Partnership



a critical strategy based on sustaining a
long
-
term relationship between IS and business
management



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IS steering committee
or advisory board used to:


Ensure frequent interaction


Set priorities


Check progress


Allocate scarce resources


Communicate concerns


Provide education


Develop shared responsibility


3. Creating an Active Partnership with Business Managers

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NFORMATION
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ECHNOLOGY
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ANAGEMENT
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YSTEM
I
SSUES



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4. Determining an Outsourcing Strategy

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YSTEM
I
SSUES

Outsourcing


hired outside services to perform some of a
company’s IS operations

Application service providers (ASPs)


provide total
systems to organizations, ranging from competitive
intelligence systems to broad ERP applications



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Outsourcing:


Allows an organization to pay only for what it uses


Trend might relate to the position of the CIO


Popular, largely due to:


Fast pace of technological change


Dissatisfaction and costs related to past in
-
house services


Must be both a remedy for service failures or costs and
a strategic choice


Should not be used for strategic information systems
with security or privacy issues


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Key factors in selecting an outsourcing vendor:


Vendor reputation


Quality of service


Flexible pricing

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5. Designing an Equitable Financing System

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NFORMATION
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ANAGEMENT
S
YSTEM
I
SSUES

Typical measures used to track IT costs:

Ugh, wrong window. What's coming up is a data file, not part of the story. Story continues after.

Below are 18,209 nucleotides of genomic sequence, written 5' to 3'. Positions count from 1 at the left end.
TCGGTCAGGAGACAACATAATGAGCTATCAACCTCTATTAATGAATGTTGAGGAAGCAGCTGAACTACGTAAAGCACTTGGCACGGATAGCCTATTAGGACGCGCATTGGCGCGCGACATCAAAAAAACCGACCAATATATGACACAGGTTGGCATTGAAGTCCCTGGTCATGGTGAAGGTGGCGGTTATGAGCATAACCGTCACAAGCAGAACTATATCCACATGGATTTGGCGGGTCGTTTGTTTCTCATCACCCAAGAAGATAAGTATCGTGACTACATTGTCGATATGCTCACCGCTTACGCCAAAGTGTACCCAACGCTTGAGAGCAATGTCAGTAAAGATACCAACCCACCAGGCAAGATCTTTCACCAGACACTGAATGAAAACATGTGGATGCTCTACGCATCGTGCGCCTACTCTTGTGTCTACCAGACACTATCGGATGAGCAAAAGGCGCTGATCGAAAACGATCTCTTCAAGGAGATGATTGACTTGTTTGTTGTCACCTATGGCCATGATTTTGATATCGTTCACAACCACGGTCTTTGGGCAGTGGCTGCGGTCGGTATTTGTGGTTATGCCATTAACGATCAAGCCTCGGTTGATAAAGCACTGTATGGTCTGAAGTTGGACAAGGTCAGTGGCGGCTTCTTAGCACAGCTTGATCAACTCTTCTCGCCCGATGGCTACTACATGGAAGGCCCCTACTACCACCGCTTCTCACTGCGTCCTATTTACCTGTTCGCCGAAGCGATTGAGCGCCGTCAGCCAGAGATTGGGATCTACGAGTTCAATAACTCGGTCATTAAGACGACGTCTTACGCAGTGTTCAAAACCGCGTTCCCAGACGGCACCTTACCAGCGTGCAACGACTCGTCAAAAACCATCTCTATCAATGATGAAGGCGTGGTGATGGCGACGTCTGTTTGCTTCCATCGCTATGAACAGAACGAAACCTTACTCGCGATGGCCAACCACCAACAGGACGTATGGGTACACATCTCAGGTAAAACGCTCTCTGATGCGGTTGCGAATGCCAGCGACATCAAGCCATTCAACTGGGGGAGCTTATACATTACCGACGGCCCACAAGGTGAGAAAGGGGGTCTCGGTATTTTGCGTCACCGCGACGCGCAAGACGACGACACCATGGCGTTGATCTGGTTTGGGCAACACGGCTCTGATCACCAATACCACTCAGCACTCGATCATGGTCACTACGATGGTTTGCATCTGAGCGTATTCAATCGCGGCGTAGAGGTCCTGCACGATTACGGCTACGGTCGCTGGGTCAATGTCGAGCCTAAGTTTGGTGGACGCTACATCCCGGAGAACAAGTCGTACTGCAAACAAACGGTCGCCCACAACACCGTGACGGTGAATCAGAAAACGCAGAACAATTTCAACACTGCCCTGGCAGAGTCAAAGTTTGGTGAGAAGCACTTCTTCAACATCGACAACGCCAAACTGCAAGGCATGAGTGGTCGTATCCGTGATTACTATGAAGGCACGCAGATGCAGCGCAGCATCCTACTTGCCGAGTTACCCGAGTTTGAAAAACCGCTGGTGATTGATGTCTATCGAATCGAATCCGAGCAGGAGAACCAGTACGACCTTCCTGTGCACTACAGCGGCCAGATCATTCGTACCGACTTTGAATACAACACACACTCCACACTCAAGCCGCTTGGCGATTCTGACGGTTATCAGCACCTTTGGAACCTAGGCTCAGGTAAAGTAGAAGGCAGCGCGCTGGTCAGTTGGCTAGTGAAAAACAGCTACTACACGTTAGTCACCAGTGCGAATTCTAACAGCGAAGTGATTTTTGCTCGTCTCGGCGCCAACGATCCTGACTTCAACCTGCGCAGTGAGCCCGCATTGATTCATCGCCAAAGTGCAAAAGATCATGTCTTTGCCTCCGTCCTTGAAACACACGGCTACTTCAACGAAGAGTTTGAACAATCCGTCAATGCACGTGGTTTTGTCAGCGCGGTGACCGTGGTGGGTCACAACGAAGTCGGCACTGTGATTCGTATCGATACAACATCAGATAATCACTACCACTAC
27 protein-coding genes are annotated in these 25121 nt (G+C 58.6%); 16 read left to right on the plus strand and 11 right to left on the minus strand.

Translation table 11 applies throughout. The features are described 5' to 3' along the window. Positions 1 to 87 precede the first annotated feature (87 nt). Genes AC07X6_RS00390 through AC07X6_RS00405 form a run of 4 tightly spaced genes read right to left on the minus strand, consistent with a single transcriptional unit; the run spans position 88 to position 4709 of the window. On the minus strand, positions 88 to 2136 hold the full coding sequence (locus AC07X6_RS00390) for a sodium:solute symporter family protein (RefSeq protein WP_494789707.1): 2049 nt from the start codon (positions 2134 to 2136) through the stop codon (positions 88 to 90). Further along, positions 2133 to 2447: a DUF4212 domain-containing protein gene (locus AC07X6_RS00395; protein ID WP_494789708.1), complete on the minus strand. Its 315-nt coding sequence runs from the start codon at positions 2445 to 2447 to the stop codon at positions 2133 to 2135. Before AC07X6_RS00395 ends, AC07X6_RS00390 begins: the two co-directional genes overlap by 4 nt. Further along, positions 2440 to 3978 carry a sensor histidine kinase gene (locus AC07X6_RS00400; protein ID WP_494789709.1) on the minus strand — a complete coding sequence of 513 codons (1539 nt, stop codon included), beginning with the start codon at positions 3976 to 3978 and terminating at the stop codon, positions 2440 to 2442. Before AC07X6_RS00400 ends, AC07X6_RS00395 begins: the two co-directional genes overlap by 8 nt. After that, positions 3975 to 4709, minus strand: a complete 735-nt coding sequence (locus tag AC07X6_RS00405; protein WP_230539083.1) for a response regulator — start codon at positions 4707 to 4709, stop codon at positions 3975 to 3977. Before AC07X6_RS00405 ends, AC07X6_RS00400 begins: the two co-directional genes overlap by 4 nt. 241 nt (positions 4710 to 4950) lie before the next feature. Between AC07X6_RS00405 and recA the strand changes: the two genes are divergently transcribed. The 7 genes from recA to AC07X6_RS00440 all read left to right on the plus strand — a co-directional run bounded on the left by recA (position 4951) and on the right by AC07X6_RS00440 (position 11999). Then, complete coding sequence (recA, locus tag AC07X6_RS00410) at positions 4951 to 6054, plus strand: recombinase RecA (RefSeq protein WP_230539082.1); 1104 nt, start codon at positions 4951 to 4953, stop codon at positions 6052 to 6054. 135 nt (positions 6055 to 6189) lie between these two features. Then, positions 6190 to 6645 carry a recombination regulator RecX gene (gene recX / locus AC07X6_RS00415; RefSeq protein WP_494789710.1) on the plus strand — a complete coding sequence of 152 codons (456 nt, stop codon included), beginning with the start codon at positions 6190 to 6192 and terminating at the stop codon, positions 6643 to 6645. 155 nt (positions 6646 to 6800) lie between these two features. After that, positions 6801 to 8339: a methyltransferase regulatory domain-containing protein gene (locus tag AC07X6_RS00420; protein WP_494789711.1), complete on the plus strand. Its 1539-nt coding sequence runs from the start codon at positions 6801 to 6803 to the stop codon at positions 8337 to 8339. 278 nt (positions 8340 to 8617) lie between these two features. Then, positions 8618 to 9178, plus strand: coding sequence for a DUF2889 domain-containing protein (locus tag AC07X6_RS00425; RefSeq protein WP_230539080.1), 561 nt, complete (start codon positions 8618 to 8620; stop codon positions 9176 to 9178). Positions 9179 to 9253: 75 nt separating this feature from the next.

Total IT budget as percentage of total organization
revenues or income


Total IT budget as percentage of total organization
budget


IS personnel costs as percentage of total organization
professional personnel salaries and wages


Ratio of hardware and software costs to IS personnel
costs


Costs for IT hardware and software per managerial or
knowledge worker



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5. Designing an Equitable Financing System

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YSTEM
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SSUES

Why is it hard to measure IT costs?


Some IT costs are hidden


No relationship to benefits included in
these measures


Benefits may happen after development
costs occur



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YSTEM
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SSUES

Measuring Benefits


No simple way to measure value
added benefits of IT


Can track IS performance measures
over time




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Controlling IS Costs


Use IS organization’s budget


Divide costs:


Personnel


Equipment and software


Outside services


Overhead




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YSTEM
I
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Chargeback Systems

IS chargeback process


places control of IS spending
with business managers, and is used to better understand
true costs



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5. Designing an Equitable Financing System

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Why use a chargeback system?


Assign costs to those who consume


Control wasteful use of IT resources


Overcome belief that IT costs unnecessarily high


Provide incentives using subsidy


Change IS to be more business driven


Encourage managers to be knowledgeable
consumers



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5. Designing an Equitable Financing System

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NFORMATION
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ANAGEMENT
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YSTEM